Stephen Lawrence was a young man who was stabbed multiple times at a bus stop by a group of neo-Nazis for simply being black. The police’s initial response and bungled investigation was heavily criticised in the McPherson report of 1999, and this brought the subject of police institutionalized racism and brutality into the public arena for the first time. The report found that crucial evidence in the case was missed because the officers involved spent too much time accusing the friend and witness to Stephen’s murder of committing the act. The police also falsely accused Stephen Lawrence of being a drug dealer and burglar even though Stephen had no prior convictions and was not known to police prior to being murdered. It was down to these early failings which led to three of the murderers escaping justice to this day.

The report also stated that the perpetrators of the murder were able to destroy important evidence which would have resulted in further convictions. Evidence that was collected at the scene of the crime (such as Stephen’s clothing) was left in a disused police cell to deteriorate; however, later advancements in DNA technology allowed two of the five murderers to be convicted for his murder.

Another long running issue between the Metropolitan police and communities within England, Wales and London is stop and search. Young black men are six times more likely to be stopped and searched on London’s streets as shown by this data below:

Stop and search is not the issue, it is the way that it’s carried out. This has always been the concern of communities in London and as the current Home Secretary Amber Rudd prepares to increase the use of stop and search there is a concern that this power given to the police will once again be abused by officers with a racial bias. Can the Metropolitan police in 2018 prove that they can be trusted with increased stop and search powers? That remains to be seen.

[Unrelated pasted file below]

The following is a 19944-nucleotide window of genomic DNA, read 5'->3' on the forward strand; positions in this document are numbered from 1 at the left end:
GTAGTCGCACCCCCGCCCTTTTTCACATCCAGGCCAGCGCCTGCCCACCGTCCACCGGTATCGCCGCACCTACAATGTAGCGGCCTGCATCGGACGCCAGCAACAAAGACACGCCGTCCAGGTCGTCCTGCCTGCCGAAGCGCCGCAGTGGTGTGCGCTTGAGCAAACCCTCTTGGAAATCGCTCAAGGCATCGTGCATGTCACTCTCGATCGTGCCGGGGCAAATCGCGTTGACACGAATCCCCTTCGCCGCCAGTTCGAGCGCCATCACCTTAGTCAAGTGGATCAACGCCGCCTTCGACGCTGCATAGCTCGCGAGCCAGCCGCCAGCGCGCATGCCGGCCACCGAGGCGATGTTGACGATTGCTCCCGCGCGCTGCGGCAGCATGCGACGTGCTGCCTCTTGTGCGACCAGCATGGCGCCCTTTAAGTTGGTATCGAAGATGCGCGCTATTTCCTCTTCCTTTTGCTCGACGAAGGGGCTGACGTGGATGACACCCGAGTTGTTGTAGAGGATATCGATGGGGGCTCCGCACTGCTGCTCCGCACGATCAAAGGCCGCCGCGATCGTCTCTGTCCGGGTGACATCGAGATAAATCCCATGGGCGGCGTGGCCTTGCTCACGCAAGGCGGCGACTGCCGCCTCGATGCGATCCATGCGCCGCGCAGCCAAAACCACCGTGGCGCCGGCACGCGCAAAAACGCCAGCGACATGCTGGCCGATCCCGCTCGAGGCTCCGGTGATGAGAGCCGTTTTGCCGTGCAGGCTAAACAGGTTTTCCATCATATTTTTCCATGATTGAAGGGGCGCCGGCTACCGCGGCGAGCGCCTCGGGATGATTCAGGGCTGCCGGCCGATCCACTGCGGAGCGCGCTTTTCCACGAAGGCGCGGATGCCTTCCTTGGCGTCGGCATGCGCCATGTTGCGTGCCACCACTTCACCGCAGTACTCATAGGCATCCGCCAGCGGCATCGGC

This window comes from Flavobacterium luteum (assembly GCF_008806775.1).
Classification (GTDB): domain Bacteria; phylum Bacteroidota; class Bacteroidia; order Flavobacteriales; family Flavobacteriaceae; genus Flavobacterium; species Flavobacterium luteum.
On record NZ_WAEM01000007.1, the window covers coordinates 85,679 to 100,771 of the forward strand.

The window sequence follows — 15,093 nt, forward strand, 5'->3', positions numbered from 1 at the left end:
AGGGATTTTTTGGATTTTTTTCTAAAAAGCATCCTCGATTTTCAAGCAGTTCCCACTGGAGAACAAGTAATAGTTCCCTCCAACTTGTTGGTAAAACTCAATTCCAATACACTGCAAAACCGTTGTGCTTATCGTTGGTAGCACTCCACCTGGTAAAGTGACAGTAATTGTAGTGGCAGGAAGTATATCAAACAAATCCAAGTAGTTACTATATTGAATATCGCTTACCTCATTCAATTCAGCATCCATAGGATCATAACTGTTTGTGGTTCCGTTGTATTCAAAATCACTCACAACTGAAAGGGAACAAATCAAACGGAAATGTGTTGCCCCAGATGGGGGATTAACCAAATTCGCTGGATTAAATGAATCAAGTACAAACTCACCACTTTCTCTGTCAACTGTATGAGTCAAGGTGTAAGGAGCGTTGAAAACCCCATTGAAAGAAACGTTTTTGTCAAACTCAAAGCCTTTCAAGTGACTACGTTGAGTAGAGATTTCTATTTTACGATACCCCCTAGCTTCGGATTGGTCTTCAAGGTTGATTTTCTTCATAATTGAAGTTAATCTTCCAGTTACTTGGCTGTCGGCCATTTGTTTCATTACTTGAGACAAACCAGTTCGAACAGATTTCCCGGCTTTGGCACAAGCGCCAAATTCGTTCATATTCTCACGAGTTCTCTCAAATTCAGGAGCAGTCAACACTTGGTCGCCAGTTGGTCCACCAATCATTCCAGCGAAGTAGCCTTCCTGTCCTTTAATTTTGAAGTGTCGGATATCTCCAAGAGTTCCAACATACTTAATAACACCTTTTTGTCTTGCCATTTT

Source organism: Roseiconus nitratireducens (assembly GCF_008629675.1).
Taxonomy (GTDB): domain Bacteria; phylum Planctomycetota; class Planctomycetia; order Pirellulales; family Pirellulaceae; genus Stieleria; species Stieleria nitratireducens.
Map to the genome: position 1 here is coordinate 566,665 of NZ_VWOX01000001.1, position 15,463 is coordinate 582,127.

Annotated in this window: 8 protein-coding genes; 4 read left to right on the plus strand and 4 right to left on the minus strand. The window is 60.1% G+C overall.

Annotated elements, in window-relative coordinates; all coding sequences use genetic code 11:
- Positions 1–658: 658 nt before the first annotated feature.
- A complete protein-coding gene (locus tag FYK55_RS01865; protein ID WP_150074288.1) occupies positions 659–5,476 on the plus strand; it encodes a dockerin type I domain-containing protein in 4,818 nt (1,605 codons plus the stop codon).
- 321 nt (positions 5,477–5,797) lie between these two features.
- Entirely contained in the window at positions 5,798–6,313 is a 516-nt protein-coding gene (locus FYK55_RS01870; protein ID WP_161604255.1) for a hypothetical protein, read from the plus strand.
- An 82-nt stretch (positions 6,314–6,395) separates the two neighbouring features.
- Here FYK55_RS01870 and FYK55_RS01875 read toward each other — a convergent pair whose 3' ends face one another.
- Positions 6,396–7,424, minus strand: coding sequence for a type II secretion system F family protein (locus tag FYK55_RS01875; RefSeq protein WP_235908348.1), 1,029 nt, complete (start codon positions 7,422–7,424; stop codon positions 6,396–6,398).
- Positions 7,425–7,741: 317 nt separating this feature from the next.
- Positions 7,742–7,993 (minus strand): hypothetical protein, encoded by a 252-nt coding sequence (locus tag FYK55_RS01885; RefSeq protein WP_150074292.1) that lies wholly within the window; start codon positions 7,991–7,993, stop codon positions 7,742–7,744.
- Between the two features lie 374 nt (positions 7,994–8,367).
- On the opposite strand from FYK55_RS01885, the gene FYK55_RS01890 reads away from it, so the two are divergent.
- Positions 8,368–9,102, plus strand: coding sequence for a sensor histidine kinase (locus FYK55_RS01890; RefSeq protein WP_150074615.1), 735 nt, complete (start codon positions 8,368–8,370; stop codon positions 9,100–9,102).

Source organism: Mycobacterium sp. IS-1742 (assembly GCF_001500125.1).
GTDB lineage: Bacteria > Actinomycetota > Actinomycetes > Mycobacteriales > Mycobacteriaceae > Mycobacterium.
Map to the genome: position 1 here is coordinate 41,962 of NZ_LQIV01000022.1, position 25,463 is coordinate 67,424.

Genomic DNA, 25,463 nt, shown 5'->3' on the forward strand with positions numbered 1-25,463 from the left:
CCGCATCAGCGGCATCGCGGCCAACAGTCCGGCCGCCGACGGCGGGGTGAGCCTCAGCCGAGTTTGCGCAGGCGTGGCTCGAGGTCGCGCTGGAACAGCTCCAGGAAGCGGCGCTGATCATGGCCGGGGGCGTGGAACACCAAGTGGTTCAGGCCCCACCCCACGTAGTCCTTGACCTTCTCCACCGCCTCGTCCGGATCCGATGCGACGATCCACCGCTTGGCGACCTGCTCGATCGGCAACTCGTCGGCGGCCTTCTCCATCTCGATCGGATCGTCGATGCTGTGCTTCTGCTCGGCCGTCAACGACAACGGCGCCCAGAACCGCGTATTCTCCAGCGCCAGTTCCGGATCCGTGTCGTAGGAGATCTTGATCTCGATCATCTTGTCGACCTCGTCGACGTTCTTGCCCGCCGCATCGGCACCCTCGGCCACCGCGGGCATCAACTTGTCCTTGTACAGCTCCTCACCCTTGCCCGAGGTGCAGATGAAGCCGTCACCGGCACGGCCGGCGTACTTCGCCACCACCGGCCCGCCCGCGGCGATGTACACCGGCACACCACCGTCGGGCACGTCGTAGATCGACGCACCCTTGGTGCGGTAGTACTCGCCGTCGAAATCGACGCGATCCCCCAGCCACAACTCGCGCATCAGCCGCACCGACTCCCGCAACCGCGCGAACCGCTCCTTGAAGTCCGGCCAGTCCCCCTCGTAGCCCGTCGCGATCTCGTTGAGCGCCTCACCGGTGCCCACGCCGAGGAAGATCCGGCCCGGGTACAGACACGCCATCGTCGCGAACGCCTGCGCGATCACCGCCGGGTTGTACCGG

Before the events of September 11th2001 and the following London terror attacks on July 7th 2005 there had been concerns about the rise of the terror threat in the UK which led to the creation of legislation to combat the threat terrorism posed and still poses. The Terrorism Act 2000 gave certain powers to the police to help combat terror threats. However, after the events of September 11th in America and the subsequent attacks on July 7th in the UK these anti-terror powers were used excessively against the Muslim community. The anti-terror legislation was also being used to detect crimes unrelated to terrorism e.g. theft, and due to these wide spread abuses by police, section 44 of the terrorism act was repealed in 2011. Due to these abuses there has been a long-term effect on Muslim communities where a small minority have been motivated through anger towards committing acts of terrorism.

Section 44 of this act meant that a police officer could search anyone and any vehicle without lawful reason or suspicion which was very similar to the SUS laws of the Pre-PACE act 1984 period, which was also very discriminatory towards the black and ethnic communities.

For further information please see this link.

The bottom line is that the Metropolitan Police Service is an organisation that has been given many opportunities to change and reform but refuse to out of choice. Like a naughty school child, the Police Service must have its powers revoked and suspended so they don’t abuse them. The only way that the organisation can change is through tough consequences and forced government reform; if someone is killed unlawfully then someone should go to prison for murder or manslaughter. The law applies to everyone, and those that enforce it must be the ones to lead by example; if the long running hatred between the Metropolitan Police Service and the communities it serves is not addressed then there will be tough times ahead for all concerned.


1 Comment